Cape Research Centre, SAIAB, iCWild
Securing the future of sharks in the blue economy: The importance of collaboration
Alison Kock is a marine biologist at the Cape Research Centre, South African National Parks and an Honorary Research Associate at the South African Institute of Aquatic Biodiversity and the Institute for Communities and Wildlife in Africa, University of Cape Town. Her current research focuses on marine protected area effectiveness and the role of top predators in marine ecosystems. She is a member of several national scientific working groups including the Top Predator and National Marine Biodiversity Scientific Working Groups and the Seabird Technical Team. She is also a committee member of Shark Spotters and the Global Shark Movement Project.
Rhett Bennett, Dave van Beuningen & Mike Markovina
Wildlife Conservation Society
Heading into deep water: Elasmobranch fisheries in the Western Indian Ocean
Growing up at the coast, fishing, snorkelling and surfing, Rhett developed a passion for the marine environment, which led to a PhD in Ichthyology at Rhodes University. Rhett’s work focuses on long-term monitoring, marine protected areas, ecological effects of fishing and animal movement behaviour, for applied conservation. This work has involved policy development, underwater and fishery surveys, and tagging of fishes, sharks and rays, throughout southern Africa. Rhett coordinates the Western Indian Ocean shark program of the Wildlife Conservation Society, including science-based, applied conservation and policy development, to improve the conservation status of sharks and rays in the WIO.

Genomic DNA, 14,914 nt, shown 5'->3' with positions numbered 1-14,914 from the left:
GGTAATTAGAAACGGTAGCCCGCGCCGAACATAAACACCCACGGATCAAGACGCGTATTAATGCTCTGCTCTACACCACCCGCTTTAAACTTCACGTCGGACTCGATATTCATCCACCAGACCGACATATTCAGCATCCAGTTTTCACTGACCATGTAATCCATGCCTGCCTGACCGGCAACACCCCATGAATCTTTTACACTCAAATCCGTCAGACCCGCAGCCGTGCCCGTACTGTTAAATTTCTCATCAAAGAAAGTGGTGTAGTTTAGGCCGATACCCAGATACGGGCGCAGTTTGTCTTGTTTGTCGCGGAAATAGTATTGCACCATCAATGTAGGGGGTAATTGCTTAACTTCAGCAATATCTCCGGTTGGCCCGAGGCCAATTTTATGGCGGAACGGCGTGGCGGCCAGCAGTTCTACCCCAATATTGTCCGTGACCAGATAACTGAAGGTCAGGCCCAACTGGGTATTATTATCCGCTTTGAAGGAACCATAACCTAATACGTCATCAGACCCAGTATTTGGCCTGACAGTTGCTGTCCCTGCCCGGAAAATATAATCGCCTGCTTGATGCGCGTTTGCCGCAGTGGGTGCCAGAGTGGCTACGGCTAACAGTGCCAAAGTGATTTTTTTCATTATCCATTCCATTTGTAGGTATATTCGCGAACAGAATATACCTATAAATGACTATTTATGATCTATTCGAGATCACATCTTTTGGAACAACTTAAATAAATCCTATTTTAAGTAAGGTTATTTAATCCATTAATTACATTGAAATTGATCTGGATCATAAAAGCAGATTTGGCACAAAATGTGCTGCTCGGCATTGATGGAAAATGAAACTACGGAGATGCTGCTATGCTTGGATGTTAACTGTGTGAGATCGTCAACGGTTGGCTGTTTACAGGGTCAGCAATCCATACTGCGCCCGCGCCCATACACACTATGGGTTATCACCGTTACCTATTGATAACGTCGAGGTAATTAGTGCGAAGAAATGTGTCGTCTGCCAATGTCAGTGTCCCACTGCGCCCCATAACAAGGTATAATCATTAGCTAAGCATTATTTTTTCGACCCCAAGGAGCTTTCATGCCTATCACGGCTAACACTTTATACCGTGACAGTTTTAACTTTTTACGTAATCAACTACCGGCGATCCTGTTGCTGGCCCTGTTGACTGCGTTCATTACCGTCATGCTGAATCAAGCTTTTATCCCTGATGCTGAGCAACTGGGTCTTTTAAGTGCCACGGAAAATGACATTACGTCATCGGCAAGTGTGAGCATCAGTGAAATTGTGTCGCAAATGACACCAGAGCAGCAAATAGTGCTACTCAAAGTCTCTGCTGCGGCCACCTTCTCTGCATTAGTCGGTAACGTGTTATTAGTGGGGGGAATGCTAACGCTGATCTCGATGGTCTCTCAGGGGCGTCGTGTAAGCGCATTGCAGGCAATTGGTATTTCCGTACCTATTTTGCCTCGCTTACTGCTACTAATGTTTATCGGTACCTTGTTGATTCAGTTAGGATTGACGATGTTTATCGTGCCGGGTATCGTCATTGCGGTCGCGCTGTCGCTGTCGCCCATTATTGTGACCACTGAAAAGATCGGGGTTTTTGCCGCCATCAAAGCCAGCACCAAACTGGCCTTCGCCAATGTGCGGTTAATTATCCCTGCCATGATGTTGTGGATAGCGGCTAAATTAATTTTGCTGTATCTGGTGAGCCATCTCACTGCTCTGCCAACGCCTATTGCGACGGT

Dave has worked for several shark-focused NGOs throughout his career, contributing to research on various species as well as human-shark mitigation measures. He then completed an MSc in conservation biology at the University of Cape Town and now works for the Wildlife Conservation Society’s Western Indian Ocean shark and ray program as a conservationist. He contributes to various aspects of the program, including gap analyses to identify data gaps and research priorities for sharks and rays, and conducting field research in multiple WIO countries, all with the ultimate goal of improving the conservation status of elasmobranchs in the region.
Mike completed an MSc in Ichthyology and Fisheries Science at Rhodes University, followed by fisheries research and law enforcement for WCS in Gabon. He spent two years documenting fisheries conservation challenges and solutions, across 42 countries throughout Africa, Europe and Asia. He then led the East African Marine Transect Expedition, which contributed open access baseline data on East Africa’s coral reefs. Mike spent six years as a fisheries consultant to the Indian Ocean Commission’s EU funded Project SmartFish, focusing on fisheries law enforcement and organised fisheries crime. A dive instructor for 18 years and passionate underwater photographer, Mike now heads up the WCS Tanzania Marine Program.